Skip to main content

The art of fixing a football match

By Declan Hill, for CNN
February 19, 2013 -- Updated 1403 GMT (2203 HKT)
FIFA says it needs help from outside football to eradicate the problem of match-fixing.
FIFA says it needs help from outside football to eradicate the problem of match-fixing.
STORY HIGHLIGHTS
  • Shanghai Shenhua stripped of 2003 and fined
  • 33 people handed life bans including four former Chinese internationals
  • Evidence of match-fixing found in two European Champions League matches, says Europol
  • 680 games including World Cup and European Championship qualifiers deemed suspicious

(CNN) -- In all the toing and froing that we have seen in recent weeks surrounding match-fixing -- the Europol press conference that announced more than 680 suspicious football matches worldwide and the banning of 33 players and officials for life in China -- one question has been largely overlooked: just how do you actually fix a football game?

After all, football is not a sport like cricket with stops and starts. It's a team game with an ebb and flow that should make it very difficult to fix.

But according to the European police investigators, the fixers and dodgy sporting people were able to successfully manipulate hundreds of games -- so how did they actually arrange these corrupted matches?

In essence, there are three ways and the first is the old stand-by of a dodgy referee.

There have always been officials who are willing to corrupt matches. I showed in my book "The Fix: Soccer & Organized Crime," that there is a long tradition in some countries of clubs providing referees with sexual bribes before matches: good-looking young women who suddenly found the men in black irresistibly attractive.

Jerome Valcke: Match-fixing a 'disease'
Eaton talks match fixing in January
380 football matches deemed suspicious
How to fix a soccer match

The next morning, club officials would drop a gentle word about '"ocal hospitality" and the official, who was often married, knew that they had to provide a "well-refereed" match for the host team.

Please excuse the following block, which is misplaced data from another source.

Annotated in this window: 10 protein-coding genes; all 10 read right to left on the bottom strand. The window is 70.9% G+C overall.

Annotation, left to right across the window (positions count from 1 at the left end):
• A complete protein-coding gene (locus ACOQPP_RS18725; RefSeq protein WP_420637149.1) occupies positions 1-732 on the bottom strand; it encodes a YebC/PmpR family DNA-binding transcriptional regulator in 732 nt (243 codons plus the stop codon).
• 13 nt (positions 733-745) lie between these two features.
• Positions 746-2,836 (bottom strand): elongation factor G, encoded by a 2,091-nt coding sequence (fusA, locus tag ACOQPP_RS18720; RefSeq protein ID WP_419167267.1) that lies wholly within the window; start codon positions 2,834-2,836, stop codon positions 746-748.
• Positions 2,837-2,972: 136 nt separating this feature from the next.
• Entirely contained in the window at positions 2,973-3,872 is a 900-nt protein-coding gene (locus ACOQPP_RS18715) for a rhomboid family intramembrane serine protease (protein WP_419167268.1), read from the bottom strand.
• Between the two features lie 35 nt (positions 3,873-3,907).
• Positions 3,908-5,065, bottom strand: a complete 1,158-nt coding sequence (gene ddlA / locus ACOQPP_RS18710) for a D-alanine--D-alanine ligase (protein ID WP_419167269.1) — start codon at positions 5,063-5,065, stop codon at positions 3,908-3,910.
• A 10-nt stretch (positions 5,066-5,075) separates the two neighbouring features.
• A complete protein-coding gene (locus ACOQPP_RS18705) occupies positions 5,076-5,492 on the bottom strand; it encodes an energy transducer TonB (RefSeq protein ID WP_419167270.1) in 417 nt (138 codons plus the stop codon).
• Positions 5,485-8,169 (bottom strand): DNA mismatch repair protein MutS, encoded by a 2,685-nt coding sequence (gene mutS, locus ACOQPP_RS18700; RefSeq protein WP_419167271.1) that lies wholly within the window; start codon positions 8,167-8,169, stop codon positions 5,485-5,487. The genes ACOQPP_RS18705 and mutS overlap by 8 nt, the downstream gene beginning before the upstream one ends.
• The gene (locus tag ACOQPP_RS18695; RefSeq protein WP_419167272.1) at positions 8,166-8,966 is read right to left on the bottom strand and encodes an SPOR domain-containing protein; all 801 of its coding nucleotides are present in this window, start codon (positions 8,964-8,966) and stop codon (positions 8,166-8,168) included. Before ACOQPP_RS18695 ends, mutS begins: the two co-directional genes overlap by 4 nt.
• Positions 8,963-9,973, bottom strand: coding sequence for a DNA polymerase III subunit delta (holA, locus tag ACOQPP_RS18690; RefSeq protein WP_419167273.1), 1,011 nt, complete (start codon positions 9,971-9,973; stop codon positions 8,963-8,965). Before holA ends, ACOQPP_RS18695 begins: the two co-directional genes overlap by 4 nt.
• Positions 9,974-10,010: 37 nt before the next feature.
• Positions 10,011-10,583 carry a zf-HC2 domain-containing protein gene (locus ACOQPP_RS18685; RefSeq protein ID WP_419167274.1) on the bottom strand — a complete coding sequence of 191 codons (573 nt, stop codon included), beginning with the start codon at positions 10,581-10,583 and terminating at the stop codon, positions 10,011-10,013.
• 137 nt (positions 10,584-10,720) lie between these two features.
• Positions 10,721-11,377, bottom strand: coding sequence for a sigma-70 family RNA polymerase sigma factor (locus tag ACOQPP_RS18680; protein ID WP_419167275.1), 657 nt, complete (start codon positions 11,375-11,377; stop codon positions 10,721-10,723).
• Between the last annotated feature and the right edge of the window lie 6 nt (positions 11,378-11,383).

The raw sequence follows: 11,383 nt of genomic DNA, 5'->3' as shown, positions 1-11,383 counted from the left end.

The problem with that method is that it is very difficult for referees to deliver a fixed match. They can give away needless penalties and red cards, but in the end their capacity to actually affect a match is limited.

Read: Match-fixing threatens 'integrity of football in Europe'

A second method is gathering four or five players in a team to throw a match.

The advantage to this scam is that it actually makes identifying a fix very difficult for a spectator. You have six players running around trying as hard as they can; and you have five players pretending to run around trying as hard as they can.

This way an outsider finds it extraordinarily difficult to figure out what is going on. All they see is 11 players who may or may not be making mistakes honestly. All of whom are swearing and cursing the moment anything goes wrong. Who is on the fix or even if there is a fix occurring is very difficult to tell.

The most pernicious method, and most effective, is when a fixer can get a club owner to fix matches.

The Europol investigators spoke about this during their conference. There are dodgy club owners in Europe who will begin a season by looking at the 40 or so games in the league, and think, "Right we will try to win these 30 matches, and we will lose these 10."

Read: FIFA official Jerome Valcke: 'Match-fixing is a soccer disease'

Morally it is a terrible thing to do.

Financially, however, it makes excellent sense. Knowing that they will lose those specific 10 matches, the club owners will bet against their team and make more money losing those matches, then in winning all the other games.

Last year FIFPro, the umbrella group of professional footballers' unions, conducted a survey where they spoke to over 3,000 European players about their working conditions and the possibility of corruption in the sport.

The results were so shocking that FIFPro entitled the results of their survey "The Black Book of Football." In the report, players spoke frequently of intimidation and threats to ensure that entire teams fixed matches. And that intimidation was often coming from the owners of the teams.

If corruption exists at a club, it makes it very easy to fix a match. A club owner simply has to walk into a dressing room and say, "Right, lads. Today, you will lose the match. If you do not lose you will not get your salary for the last few months."